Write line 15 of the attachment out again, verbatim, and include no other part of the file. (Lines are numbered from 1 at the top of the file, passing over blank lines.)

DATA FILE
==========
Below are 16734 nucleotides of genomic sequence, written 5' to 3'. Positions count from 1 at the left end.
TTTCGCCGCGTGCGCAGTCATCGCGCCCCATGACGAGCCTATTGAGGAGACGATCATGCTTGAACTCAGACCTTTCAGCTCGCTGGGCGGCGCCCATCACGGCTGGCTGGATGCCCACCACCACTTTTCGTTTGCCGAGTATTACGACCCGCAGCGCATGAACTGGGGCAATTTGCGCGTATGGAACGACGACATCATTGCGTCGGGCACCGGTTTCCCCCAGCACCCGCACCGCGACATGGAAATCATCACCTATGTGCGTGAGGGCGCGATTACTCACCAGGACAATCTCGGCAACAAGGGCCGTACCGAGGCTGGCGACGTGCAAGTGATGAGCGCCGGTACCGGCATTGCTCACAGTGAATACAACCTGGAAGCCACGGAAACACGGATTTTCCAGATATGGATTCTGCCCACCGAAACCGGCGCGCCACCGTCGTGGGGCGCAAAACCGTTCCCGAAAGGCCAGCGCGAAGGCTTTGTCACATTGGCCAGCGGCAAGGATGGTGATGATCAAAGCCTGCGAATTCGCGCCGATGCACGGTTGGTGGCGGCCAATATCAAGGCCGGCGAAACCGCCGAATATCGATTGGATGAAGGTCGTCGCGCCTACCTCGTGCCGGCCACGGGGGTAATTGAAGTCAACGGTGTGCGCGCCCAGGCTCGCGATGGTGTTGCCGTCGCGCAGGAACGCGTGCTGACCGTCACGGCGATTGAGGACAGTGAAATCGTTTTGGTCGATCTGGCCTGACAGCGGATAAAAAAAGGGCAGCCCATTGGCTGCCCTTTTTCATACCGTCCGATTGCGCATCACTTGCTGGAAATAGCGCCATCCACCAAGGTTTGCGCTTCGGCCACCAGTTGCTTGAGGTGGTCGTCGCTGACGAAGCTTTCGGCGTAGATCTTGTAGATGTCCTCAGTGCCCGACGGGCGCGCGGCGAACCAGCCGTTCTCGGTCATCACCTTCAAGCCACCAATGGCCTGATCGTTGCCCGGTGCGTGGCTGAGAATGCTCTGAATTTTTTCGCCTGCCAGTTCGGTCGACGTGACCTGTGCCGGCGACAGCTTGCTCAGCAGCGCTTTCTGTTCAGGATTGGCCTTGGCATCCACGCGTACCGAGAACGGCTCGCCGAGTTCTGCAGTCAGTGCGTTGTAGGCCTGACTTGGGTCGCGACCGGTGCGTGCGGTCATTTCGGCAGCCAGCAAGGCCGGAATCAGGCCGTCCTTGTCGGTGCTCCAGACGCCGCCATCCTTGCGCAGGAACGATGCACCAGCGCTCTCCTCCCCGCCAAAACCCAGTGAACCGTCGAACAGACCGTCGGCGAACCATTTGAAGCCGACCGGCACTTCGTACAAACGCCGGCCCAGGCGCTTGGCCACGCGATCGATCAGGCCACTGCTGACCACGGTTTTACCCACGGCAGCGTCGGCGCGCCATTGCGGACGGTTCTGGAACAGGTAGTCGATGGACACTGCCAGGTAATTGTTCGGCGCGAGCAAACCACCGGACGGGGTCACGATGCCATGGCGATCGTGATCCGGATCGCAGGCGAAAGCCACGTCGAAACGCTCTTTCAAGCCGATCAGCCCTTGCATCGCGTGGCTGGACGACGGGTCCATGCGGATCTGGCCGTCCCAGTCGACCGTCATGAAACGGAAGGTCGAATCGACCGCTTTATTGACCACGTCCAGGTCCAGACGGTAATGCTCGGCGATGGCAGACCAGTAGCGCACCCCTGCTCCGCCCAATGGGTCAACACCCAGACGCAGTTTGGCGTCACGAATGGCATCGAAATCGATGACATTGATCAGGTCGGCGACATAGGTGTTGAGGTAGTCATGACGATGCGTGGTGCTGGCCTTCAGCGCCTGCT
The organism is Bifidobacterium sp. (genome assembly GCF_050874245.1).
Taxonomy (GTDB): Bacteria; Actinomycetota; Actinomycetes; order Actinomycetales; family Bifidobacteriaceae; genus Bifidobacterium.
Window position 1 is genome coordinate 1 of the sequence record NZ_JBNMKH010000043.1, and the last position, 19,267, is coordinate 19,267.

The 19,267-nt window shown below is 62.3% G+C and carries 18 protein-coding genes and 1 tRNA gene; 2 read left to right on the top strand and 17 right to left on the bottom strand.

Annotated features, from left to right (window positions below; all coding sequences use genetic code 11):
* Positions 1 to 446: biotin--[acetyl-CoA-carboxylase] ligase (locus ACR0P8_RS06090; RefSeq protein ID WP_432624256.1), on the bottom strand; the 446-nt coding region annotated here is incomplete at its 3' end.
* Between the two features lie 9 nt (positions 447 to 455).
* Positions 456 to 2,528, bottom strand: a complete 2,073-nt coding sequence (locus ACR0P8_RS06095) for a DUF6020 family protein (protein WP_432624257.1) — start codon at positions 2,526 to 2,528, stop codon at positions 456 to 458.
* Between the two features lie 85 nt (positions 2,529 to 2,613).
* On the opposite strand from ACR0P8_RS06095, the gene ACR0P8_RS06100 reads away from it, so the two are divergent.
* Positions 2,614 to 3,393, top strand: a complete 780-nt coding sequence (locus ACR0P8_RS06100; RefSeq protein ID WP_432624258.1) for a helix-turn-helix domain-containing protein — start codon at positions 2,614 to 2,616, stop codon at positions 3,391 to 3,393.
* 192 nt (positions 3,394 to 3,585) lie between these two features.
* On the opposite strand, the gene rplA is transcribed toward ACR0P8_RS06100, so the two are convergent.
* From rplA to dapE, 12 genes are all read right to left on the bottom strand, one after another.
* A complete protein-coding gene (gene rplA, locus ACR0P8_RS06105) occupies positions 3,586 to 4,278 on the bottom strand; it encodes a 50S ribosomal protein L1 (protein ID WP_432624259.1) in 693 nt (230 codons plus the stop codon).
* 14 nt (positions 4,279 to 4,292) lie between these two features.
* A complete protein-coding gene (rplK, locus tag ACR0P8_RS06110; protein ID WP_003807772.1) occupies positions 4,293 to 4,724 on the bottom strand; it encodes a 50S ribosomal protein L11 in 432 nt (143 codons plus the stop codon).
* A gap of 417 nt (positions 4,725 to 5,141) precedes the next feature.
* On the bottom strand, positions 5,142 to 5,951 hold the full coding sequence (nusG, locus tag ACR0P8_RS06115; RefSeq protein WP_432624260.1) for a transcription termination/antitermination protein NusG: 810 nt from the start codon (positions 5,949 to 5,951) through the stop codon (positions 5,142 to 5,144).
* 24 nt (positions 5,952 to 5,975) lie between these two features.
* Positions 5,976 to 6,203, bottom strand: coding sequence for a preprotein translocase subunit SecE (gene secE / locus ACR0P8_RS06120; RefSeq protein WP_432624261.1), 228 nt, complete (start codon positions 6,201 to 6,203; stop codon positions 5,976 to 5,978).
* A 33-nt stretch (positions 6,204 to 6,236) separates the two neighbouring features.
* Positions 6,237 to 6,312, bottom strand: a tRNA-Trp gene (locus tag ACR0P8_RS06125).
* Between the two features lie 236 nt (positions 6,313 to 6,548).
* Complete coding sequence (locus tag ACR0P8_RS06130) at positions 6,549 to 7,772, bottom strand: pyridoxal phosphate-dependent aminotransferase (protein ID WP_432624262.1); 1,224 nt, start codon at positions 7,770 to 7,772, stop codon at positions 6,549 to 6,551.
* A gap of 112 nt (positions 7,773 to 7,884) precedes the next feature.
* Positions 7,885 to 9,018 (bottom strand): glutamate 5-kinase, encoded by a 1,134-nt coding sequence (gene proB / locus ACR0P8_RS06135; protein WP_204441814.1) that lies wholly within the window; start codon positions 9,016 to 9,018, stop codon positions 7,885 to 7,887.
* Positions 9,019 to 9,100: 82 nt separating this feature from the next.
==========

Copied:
* On the opposite strand, the gene rplA is transcribed toward ACR0P8_RS06100, so the two are convergent.